Monthly Archives: June 2019

ABBA in the Theatre

ABBA entered the world of the theatre when Benny Andersson and Björn Ulvaeus, along with lyricist Tim Rice, wrote their first musical, Chess. Chess proved to be a cult hit around the world, producing the hit singles, “One Night In Bangkok” and “I Know Him So Well.”

It was Judy Craymer, the executive producer of Chess, who first recognized the inherent theatricality of ABBA’s pop songs. “The Winner Takes It All” suggested to her “the rollercoaster of love and loss,” she said, “It was extraordinarily theatrical.” She slowly began to work on her idea, sitting on the floor of her apartment, she remembers, “listening to ABBA’s records late into the night.” She commissioned award-winning playwright Catherine Johnson to create the story, insisting that the musical have an original and contemporary story, interwoven with the existing songs, rather than being simply a tribute show to ABBA.

Craymer then hired director Phyllida Lloyd. Craymer later wrote that having this trio of powerful women leading a major musical venture –an unusual thing in the world of theatre –helped to create the strong female characters of MAMMA MIA! On April 6, 1999 (the anniversary of ABBA’s win at the Eurovision Song Contest 25 years earlier), MAMMA MIA! opened at London’s Prince Edward Theatre. “We really had no idea how it was going to be received, “said Craymer, “The audience went wild. They were literally out of their seats and singing and dancing in
the aisles…”

From there, it went on to the Royal Alexandra Theatre in Toronto, Canada, and then to Broadway, to the Winter Garden Theatre in 2001, where it opened with one of the biggest advance sales in theatre history. MAMMA MIA! has gone on to become one of the most popular theatre productions in history, having been seen by over 30 million people around the world. There are currently more productions of MAMMA MIA! playing than any other musical. Each and every night, 17,000 people around the world see ABBA’s breathtaking music come to vivid life right in front of them, live on stage.

By |June 26th, 2019|Categories: Uncategorized|0 Comments

Behind the Scenes: An Interview with Choreographer Nicol Spinola

How would you describe what you do?

My job as a choreographer is to create all of the movement and dance that you see in a show. I work closely with the director to create work that supports the story we are telling.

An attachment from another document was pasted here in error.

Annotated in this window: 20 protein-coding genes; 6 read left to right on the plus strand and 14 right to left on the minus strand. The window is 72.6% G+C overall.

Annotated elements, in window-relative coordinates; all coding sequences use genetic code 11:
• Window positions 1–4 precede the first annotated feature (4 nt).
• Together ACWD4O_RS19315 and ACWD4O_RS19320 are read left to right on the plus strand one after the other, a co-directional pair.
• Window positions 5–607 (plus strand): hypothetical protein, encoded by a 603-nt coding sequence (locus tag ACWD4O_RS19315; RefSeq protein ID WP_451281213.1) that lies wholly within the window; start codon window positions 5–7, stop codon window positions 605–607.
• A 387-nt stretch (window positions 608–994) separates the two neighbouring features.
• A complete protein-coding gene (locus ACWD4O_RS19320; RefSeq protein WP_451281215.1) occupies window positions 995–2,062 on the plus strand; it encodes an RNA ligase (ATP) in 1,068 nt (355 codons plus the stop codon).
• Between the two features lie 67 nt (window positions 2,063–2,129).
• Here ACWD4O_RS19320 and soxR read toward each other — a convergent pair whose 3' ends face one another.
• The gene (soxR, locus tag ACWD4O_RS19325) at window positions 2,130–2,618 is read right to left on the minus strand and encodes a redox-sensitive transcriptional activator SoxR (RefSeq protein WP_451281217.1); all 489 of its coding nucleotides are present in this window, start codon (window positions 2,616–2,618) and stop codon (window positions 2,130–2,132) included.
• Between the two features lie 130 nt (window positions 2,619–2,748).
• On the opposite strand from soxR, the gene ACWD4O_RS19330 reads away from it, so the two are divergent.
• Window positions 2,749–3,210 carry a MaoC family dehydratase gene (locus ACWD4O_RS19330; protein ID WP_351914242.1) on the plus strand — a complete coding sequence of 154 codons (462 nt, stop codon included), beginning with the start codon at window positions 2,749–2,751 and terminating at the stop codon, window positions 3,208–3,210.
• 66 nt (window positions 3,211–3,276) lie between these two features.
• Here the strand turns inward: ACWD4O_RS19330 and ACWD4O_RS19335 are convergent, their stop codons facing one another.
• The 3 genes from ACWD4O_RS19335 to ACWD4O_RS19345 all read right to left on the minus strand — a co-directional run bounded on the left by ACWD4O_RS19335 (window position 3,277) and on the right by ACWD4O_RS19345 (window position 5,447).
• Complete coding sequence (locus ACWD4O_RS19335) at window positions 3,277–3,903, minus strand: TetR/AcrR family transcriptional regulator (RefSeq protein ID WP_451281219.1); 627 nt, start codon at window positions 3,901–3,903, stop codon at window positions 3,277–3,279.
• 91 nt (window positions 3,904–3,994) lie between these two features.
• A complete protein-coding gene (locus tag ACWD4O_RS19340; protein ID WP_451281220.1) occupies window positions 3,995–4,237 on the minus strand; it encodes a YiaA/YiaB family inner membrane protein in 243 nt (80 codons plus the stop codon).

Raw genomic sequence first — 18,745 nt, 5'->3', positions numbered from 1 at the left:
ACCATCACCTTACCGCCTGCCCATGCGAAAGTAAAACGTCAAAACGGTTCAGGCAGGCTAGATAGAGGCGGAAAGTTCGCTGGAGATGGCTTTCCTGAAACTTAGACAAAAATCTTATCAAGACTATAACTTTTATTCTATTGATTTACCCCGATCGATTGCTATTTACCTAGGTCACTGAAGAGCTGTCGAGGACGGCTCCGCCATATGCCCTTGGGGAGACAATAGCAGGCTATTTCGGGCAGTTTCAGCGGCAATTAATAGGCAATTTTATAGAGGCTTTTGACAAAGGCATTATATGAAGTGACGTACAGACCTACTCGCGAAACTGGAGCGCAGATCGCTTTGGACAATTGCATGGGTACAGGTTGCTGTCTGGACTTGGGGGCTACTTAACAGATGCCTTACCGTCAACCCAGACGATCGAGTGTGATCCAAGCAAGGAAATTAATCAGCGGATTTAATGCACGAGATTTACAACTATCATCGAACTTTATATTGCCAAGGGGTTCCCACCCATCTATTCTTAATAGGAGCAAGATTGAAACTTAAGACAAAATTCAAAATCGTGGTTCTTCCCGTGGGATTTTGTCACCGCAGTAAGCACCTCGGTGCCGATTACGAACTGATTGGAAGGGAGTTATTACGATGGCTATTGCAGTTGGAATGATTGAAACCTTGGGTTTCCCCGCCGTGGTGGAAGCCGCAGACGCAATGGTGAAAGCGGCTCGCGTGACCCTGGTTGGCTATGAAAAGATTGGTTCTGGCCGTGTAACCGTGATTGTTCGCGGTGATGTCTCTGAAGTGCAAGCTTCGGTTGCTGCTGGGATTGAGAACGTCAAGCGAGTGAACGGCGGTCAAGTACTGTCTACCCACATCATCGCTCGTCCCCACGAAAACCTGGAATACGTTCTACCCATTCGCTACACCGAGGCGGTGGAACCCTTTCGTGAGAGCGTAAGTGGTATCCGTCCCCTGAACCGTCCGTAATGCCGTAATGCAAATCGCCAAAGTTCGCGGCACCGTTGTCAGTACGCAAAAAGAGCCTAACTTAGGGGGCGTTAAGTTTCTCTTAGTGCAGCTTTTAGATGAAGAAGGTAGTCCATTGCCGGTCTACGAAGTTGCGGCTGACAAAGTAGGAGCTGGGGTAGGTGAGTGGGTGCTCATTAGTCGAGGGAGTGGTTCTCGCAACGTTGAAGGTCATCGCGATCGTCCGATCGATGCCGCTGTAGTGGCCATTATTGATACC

What’s a typical work week like?

During rehearsals, we work six days a week – eight and a half hours a day. Once we get closer to show time, we start working longer days at the theatre in order to add all of the technical elements of the show like the costumes, lights and the set.

How did you get started?

My mom put me into dance when I was a little girl and I loved it. When I was 13, my musical theatre teacher cast me in a show and I fell in love with musical theatre. I was always interested in the choreography aspect of the show and after high school started to assist local choreographers on different productions. Eventually, I was offered my own show and have been working professionally ever since.

What is most challenging about what you do?

I think the most challenging aspect of my job is taking the music and lyrics and converting them into movement that supports the story. My job is to make every performer look great on stage so working within their skill set to create movement and dancing that they can do well and looks great.

Can you talk a little bit about the different dance styles in this production?

This show is filled with a mix of styles! You are going to see a lot of classic jazz, street jazz, ballroom and of course, Disco.

When did you begin choreographing? Tell us about your first experience.

I started choreographing when I was 15 years old for students at the dance school I attended. Since then, I’ve gone on to choreograph many competition pieces for different dance groups on the lower mainland and children’s theatre. My first professional choreography job was with Theatre Under the Stars and their production of Mary Poppins. It was a huge production with over 30 members in the cast. It was both challenging and exciting.

What is your process like? Are you driven by the music first or a specific concept?

I think it is a bit of both. When I am first starting to create choreography, I often sit down and listen to the music and write down the things I am imagining. I work with the script and the director to create and really understand the story and how we are going to tell it, and then create movement that aligns with the story and the vision for the show. I then get on my feet and start physically working out what each dance step will be and where all of the performers will be standing on stage.

What is your favorite genre to choreograph?

I really enjoy choreographing classic tap pieces. It’s fun to come up with different rhythms that add to the music.

Do you have a favorite routine in this show?

There are so many great pieces in the show. I am actually a really big ABBA fan so it’s been a blast getting to listen to their music every day. If I had to pick, Voulez Vous is one of my favourites.

Is there anything else you’d like to add?

Being here in Chemanius and getting to create theatre in such a beautiful location is very special. I hope that audiences enjoy Mamma Mia as much as we’ve enjoyed creating it.

By |June 7th, 2019|Categories: Uncategorized|0 Comments